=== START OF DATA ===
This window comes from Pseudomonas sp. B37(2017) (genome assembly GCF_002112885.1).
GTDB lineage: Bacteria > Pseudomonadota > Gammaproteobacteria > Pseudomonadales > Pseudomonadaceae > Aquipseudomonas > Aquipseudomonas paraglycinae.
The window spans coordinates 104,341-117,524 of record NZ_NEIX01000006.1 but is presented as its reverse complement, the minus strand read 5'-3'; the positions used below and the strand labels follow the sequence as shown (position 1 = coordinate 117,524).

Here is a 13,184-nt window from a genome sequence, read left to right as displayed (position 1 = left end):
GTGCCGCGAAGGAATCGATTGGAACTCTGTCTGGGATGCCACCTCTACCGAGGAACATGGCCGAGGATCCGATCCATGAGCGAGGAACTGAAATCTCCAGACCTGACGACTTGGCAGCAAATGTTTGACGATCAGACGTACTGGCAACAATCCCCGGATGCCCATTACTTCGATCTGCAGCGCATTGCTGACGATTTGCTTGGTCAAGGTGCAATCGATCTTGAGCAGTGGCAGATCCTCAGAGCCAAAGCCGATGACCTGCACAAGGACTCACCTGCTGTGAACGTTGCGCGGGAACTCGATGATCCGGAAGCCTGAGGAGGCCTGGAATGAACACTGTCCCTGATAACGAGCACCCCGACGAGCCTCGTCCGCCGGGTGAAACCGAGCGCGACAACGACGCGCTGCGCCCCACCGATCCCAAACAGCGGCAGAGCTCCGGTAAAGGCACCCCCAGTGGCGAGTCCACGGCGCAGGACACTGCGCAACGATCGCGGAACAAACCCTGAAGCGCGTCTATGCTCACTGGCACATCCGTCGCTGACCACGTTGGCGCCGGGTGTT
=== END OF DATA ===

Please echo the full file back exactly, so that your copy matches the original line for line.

This window comes from Pseudomonas sp. B37(2017) (genome assembly GCF_002112885.1).
GTDB lineage: Bacteria > Pseudomonadota > Gammaproteobacteria > Pseudomonadales > Pseudomonadaceae > Aquipseudomonas > Aquipseudomonas paraglycinae.
The window spans coordinates 104,341-117,524 of record NZ_NEIX01000006.1 but is presented as its reverse complement, the minus strand read 5'-3'; the positions used below and the strand labels follow the sequence as shown (position 1 = coordinate 117,524).

Here is a 13,184-nt window from a genome sequence, read left to right as displayed (position 1 = left end):
GTGCCGCGAAGGAATCGATTGGAACTCTGTCTGGGATGCCACCTCTACCGAGGAACATGGCCGAGGATCCGATCCATGAGCGAGGAACTGAAATCTCCAGACCTGACGACTTGGCAGCAAATGTTTGACGATCAGACGTACTGGCAACAATCCCCGGATGCCCATTACTTCGATCTGCAGCGCATTGCTGACGATTTGCTTGGTCAAGGTGCAATCGATCTTGAGCAGTGGCAGATCCTCAGAGCCAAAGCCGATGACCTGCACAAGGACTCACCTGCTGTGAACGTTGCGCGGGAACTCGATGATCCGGAAGCCTGAGGAGGCCTGGAATGAACACTGTCCCTGATAACGAGCACCCCGACGAGCCTCGTCCGCCGGGTGAAACCGAGCGCGACAACGACGCGCTGCGCCCCACCGATCCCAAACAGCGGCAGAGCTCCGGTAAAGGCACCCCCAGTGGCGAGTCCACGGCGCAGGACACTGCGCAACGATCGCGGAACAAACCCTGAAGCGCGTCTATGCTCACTGGCACATCCGTCGCTGACCACGTTGGCGCCGGGTGTT